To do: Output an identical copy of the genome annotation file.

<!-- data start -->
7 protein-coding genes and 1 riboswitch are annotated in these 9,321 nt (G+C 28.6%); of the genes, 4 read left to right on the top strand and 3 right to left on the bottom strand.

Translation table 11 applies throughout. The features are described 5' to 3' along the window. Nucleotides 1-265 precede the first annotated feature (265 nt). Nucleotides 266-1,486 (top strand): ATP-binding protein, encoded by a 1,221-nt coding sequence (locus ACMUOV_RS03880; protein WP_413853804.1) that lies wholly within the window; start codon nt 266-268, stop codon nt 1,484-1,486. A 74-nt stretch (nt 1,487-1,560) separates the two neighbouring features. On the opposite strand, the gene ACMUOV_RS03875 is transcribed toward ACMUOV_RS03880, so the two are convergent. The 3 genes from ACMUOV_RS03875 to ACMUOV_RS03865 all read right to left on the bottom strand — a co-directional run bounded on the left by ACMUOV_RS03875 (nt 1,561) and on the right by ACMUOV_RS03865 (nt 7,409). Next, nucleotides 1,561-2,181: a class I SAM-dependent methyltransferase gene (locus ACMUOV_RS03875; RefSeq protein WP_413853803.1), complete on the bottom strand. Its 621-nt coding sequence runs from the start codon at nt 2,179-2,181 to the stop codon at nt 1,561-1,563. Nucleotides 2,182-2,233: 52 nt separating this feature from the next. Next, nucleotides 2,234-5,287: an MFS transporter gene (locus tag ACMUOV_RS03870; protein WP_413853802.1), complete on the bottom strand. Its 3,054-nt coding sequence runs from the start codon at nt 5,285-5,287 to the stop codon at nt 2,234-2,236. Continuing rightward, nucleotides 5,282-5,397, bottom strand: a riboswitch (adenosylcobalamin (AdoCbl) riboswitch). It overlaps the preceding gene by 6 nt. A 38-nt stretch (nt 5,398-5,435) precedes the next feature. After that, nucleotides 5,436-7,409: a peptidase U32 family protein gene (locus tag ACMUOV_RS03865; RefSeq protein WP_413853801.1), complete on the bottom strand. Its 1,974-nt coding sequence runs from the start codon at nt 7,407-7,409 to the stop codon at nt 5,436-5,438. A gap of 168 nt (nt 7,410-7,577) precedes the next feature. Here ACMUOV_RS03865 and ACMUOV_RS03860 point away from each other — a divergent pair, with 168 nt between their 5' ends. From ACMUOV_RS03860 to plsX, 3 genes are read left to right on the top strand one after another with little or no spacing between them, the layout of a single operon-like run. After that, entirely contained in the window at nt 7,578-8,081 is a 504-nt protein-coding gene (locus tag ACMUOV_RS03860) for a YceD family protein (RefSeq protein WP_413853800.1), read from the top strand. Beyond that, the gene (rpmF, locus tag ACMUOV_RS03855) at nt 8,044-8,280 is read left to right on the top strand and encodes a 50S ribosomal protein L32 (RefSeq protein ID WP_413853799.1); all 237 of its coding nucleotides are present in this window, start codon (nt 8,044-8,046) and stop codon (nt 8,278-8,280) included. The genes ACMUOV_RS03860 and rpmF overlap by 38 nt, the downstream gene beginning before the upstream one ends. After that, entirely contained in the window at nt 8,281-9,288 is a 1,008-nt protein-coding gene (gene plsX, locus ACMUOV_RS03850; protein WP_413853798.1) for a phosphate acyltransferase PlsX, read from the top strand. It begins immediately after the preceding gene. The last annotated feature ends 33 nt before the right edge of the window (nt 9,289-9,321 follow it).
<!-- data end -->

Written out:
7 protein-coding genes and 1 riboswitch are annotated in these 9,321 nt (G+C 28.6%); of the genes, 4 read left to right on the top strand and 3 right to left on the bottom strand.

Translation table 11 applies throughout. The features are described 5' to 3' along the window. Nucleotides 1-265 precede the first annotated feature (265 nt). Nucleotides 266-1,486 (top strand): ATP-binding protein, encoded by a 1,221-nt coding sequence (locus ACMUOV_RS03880; protein WP_413853804.1) that lies wholly within the window; start codon nt 266-268, stop codon nt 1,484-1,486. A 74-nt stretch (nt 1,487-1,560) separates the two neighbouring features. On the opposite strand, the gene ACMUOV_RS03875 is transcribed toward ACMUOV_RS03880, so the two are convergent. The 3 genes from ACMUOV_RS03875 to ACMUOV_RS03865 all read right to left on the bottom strand — a co-directional run bounded on the left by ACMUOV_RS03875 (nt 1,561) and on the right by ACMUOV_RS03865 (nt 7,409). Next, nucleotides 1,561-2,181: a class I SAM-dependent methyltransferase gene (locus ACMUOV_RS03875; RefSeq protein WP_413853803.1), complete on the bottom strand. Its 621-nt coding sequence runs from the start codon at nt 2,179-2,181 to the stop codon at nt 1,561-1,563. Nucleotides 2,182-2,233: 52 nt separating this feature from the next. Next, nucleotides 2,234-5,287: an MFS transporter gene (locus tag ACMUOV_RS03870; protein WP_413853802.1), complete on the bottom strand. Its 3,054-nt coding sequence runs from the start codon at nt 5,285-5,287 to the stop codon at nt 2,234-2,236. Continuing rightward, nucleotides 5,282-5,397, bottom strand: a riboswitch (adenosylcobalamin (AdoCbl) riboswitch). It overlaps the preceding gene by 6 nt. A 38-nt stretch (nt 5,398-5,435) precedes the next feature. After that, nucleotides 5,436-7,409: a peptidase U32 family protein gene (locus tag ACMUOV_RS03865; RefSeq protein WP_413853801.1), complete on the bottom strand. Its 1,974-nt coding sequence runs from the start codon at nt 7,407-7,409 to the stop codon at nt 5,436-5,438. A gap of 168 nt (nt 7,410-7,577) precedes the next feature. Here ACMUOV_RS03865 and ACMUOV_RS03860 point away from each other — a divergent pair, with 168 nt between their 5' ends. From ACMUOV_RS03860 to plsX, 3 genes are read left to right on the top strand one after another with little or no spacing between them, the layout of a single operon-like run. After that, entirely contained in the window at nt 7,578-8,081 is a 504-nt protein-coding gene (locus tag ACMUOV_RS03860) for a YceD family protein (RefSeq protein WP_413853800.1), read from the top strand. Beyond that, the gene (rpmF, locus tag ACMUOV_RS03855) at nt 8,044-8,280 is read left to right on the top strand and encodes a 50S ribosomal protein L32 (RefSeq protein ID WP_413853799.1); all 237 of its coding nucleotides are present in this window, start codon (nt 8,044-8,046) and stop codon (nt 8,278-8,280) included. The genes ACMUOV_RS03860 and rpmF overlap by 38 nt, the downstream gene beginning before the upstream one ends. After that, entirely contained in the window at nt 8,281-9,288 is a 1,008-nt protein-coding gene (gene plsX, locus ACMUOV_RS03850; protein WP_413853798.1) for a phosphate acyltransferase PlsX, read from the top strand. It begins immediately after the preceding gene. The last annotated feature ends 33 nt before the right edge of the window (nt 9,289-9,321 follow it).